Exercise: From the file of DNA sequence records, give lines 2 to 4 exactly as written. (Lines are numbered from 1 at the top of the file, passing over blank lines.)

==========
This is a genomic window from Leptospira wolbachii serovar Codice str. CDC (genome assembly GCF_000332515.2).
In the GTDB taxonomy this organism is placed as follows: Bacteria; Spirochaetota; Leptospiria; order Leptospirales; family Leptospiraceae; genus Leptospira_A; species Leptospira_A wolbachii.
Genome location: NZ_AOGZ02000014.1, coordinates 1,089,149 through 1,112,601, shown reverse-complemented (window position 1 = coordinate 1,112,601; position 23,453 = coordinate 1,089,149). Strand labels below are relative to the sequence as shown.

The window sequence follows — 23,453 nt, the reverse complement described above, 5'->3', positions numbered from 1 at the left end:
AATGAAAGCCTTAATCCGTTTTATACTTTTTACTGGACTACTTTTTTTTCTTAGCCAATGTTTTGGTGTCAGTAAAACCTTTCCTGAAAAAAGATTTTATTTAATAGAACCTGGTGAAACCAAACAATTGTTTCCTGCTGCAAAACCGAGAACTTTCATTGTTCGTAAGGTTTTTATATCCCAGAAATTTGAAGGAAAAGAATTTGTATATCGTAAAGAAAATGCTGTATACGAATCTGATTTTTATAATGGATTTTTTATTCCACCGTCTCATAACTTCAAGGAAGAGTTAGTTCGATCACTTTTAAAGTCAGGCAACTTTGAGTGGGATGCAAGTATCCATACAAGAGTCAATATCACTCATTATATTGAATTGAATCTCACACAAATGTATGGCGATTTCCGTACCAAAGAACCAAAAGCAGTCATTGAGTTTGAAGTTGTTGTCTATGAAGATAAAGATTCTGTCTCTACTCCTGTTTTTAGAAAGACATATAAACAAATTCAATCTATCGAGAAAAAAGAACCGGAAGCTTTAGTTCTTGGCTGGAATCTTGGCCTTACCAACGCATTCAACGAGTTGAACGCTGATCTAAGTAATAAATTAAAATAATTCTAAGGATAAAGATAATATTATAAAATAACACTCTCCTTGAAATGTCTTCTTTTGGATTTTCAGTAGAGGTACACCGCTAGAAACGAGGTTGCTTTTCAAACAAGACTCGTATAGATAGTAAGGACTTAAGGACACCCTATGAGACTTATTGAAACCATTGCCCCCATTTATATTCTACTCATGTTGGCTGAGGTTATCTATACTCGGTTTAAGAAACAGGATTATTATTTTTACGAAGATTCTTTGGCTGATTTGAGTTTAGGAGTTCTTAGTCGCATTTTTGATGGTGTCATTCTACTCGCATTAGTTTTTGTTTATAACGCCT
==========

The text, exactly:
In the GTDB taxonomy this organism is placed as follows: Bacteria; Spirochaetota; Leptospiria; order Leptospirales; family Leptospiraceae; genus Leptospira_A; species Leptospira_A wolbachii.
Genome location: NZ_AOGZ02000014.1, coordinates 1,089,149 through 1,112,601, shown reverse-complemented (window position 1 = coordinate 1,112,601; position 23,453 = coordinate 1,089,149). Strand labels below are relative to the sequence as shown.

The window sequence follows — 23,453 nt, the reverse complement described above, 5'->3', positions numbered from 1 at the left end: